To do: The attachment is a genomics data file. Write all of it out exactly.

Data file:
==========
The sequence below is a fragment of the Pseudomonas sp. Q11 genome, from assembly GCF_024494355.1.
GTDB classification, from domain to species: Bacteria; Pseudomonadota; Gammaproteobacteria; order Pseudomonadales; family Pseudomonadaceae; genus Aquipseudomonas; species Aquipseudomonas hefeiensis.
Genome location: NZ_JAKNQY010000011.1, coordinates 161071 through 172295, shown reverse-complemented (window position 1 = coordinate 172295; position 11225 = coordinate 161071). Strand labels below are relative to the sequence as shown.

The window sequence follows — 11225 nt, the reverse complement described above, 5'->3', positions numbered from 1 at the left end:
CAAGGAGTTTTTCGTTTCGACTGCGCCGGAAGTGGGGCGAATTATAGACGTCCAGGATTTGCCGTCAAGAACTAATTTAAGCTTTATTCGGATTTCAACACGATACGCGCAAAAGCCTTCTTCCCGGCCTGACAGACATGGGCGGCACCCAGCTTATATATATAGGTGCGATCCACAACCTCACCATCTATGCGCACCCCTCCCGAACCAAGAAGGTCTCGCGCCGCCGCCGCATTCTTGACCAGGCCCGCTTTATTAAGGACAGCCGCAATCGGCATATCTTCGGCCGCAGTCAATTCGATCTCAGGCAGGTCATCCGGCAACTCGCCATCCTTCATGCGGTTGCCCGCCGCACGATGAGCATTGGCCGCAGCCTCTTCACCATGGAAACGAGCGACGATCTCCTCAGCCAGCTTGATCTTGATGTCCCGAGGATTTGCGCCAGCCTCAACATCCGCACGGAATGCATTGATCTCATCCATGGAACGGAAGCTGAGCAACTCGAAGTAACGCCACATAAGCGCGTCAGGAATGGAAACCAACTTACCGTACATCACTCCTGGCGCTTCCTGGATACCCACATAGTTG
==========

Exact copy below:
The sequence below is a fragment of the Pseudomonas sp. Q11 genome, from assembly GCF_024494355.1.
GTDB classification, from domain to species: Bacteria; Pseudomonadota; Gammaproteobacteria; order Pseudomonadales; family Pseudomonadaceae; genus Aquipseudomonas; species Aquipseudomonas hefeiensis.
Genome location: NZ_JAKNQY010000011.1, coordinates 161071 through 172295, shown reverse-complemented (window position 1 = coordinate 172295; position 11225 = coordinate 161071). Strand labels below are relative to the sequence as shown.

The window sequence follows — 11225 nt, the reverse complement described above, 5'->3', positions numbered from 1 at the left end:
CAAGGAGTTTTTCGTTTCGACTGCGCCGGAAGTGGGGCGAATTATAGACGTCCAGGATTTGCCGTCAAGAACTAATTTAAGCTTTATTCGGATTTCAACACGATACGCGCAAAAGCCTTCTTCCCGGCCTGACAGACATGGGCGGCACCCAGCTTATATATATAGGTGCGATCCACAACCTCACCATCTATGCGCACCCCTCCCGAACCAAGAAGGTCTCGCGCCGCCGCCGCATTCTTGACCAGGCCCGCTTTATTAAGGACAGCCGCAATCGGCATATCTTCGGCCGCAGTCAATTCGATCTCAGGCAGGTCATCCGGCAACTCGCCATCCTTCATGCGGTTGCCCGCCGCACGATGAGCATTGGCCGCAGCCTCTTCACCATGGAAACGAGCGACGATCTCCTCAGCCAGCTTGATCTTGATGTCCCGAGGATTTGCGCCAGCCTCAACATCCGCACGGAATGCATTGATCTCATCCATGGAACGGAAGCTGAGCAACTCGAAGTAACGCCACATAAGCGCGTCAGGAATGGAAACCAACTTACCGTACATCACTCCTGGCGCTTCCTGGATACCCACATAGTTG